PLYMOUTH, Mass. – It’s a predicament that’s posed to any athlete who’s coming off a record-breaking year: how to follow it up?
Plymouth North’s Christian Carr ran for 1,765 yards last season, marking an Eagles’ single-season record. Carr set the record with a statement, while going off for 351 yards in a sectional semi-final playoff win over Dighton-Rehoboth. While earning repeat honors as an Atlantic Coast League (ACL) all-star, he finished with 19 touchdowns on the season.
Carr doesn’t see a slow-down in sight. Apparently, he plans on one-upping himself.
“I’m trying to surpass my achievements last year and, hopefully, get to the [state championship],” he said during Tuesday’s practice.
Carr paused, then added coyly: “Nothing too big.”
The senior’s name now carries clout across the state and, as a result, Carr will be marked man in the Eagles’ backfield. That is, if anybody can find him emerging out of the thicket of tall timbers on North’s offensive line. Carr is listed at 5-foot-4 and 150 pounds on his official Hudl recruiting page.
“It’s an advantage, actually,” Carr said, referencing the trend to smaller backs in the NFL, including Darren Sproles and Danny Woodhead. “They have to get lower to tackle me. It’s even harder for them, that helps me. If I was taller, people could easily get me down by my legs, but now they have to get even lower. It’s harder to tackle someone if they’re already so low.”
As Carr will remind you, however, he didn’t do it alone. He referenced North’s offensive line as the driving force behind his record 2013 campaign. That unit also returns four of its starters from last season, two of whom (Justin Cabral and Brian Proctor) played as sophomores last year. North head coach Kevin Cobban is optimistic that senior Jack Gallagher – who he labeled as their “best offensive lineman” – has returned from the injury that forced him out of the lineup past Week 2 last year. There’s also versatility among the group in senior center/guard Gavin Johnson.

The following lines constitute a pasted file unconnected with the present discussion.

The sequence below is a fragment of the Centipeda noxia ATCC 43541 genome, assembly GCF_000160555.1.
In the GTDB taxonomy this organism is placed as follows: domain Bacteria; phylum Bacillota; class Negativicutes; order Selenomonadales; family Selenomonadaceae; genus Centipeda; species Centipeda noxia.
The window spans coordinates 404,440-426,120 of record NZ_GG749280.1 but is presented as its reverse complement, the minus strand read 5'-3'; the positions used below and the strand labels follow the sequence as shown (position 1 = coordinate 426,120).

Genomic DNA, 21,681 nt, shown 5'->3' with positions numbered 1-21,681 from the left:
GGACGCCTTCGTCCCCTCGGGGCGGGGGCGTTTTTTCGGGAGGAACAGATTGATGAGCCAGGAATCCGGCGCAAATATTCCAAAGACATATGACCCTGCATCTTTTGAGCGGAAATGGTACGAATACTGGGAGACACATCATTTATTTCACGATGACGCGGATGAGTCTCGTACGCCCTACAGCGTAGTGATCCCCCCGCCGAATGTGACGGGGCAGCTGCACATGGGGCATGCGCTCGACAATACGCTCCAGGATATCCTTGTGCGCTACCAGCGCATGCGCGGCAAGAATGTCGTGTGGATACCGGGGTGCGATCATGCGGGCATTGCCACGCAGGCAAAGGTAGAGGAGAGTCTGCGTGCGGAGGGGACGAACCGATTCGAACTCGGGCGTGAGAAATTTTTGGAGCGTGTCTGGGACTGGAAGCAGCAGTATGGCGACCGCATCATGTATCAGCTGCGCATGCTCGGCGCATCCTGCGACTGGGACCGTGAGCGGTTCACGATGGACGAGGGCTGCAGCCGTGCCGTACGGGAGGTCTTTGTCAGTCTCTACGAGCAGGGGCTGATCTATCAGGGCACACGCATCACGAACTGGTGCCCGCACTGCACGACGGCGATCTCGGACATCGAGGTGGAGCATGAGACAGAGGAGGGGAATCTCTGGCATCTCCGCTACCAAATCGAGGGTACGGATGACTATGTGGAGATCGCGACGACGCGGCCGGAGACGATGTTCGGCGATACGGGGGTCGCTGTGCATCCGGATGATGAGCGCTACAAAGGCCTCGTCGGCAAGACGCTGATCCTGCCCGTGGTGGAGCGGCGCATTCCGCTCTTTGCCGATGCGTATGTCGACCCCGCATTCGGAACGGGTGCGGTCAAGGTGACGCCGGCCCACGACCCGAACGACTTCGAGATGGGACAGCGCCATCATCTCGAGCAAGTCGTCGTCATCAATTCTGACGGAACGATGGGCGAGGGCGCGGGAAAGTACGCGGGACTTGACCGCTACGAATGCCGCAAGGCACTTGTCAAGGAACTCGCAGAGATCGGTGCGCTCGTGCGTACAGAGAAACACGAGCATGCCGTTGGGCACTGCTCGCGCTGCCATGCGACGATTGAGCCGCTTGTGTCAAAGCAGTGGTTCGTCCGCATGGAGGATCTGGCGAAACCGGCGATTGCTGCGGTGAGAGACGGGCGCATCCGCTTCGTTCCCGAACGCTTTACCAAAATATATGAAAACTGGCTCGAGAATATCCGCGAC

“We had a good offensive line last year, and it takes ten other guys to help [Carr] out,” Cobban said. “We’re a physical football team, we want to run the football and there’s no better kid than [Carr]. He’s a hard-nosed kid. He plays bigger than his 5-foot-5.”
While North’s offensive philosophy remains in place, both Cobban and Carr hinted that there could be more opportunities for returning three-year starter quarterback Cullin Cosgrove to air it out.
But the most significant change for the Eagles will come in their schedule, as the school shifts its conference affiliation from the ACL to the Patriot League.
“It doesn’t change anything,” Carr said. “If we play like we can, we should do good. It doesn’t depend on the league, it’s about how we play.”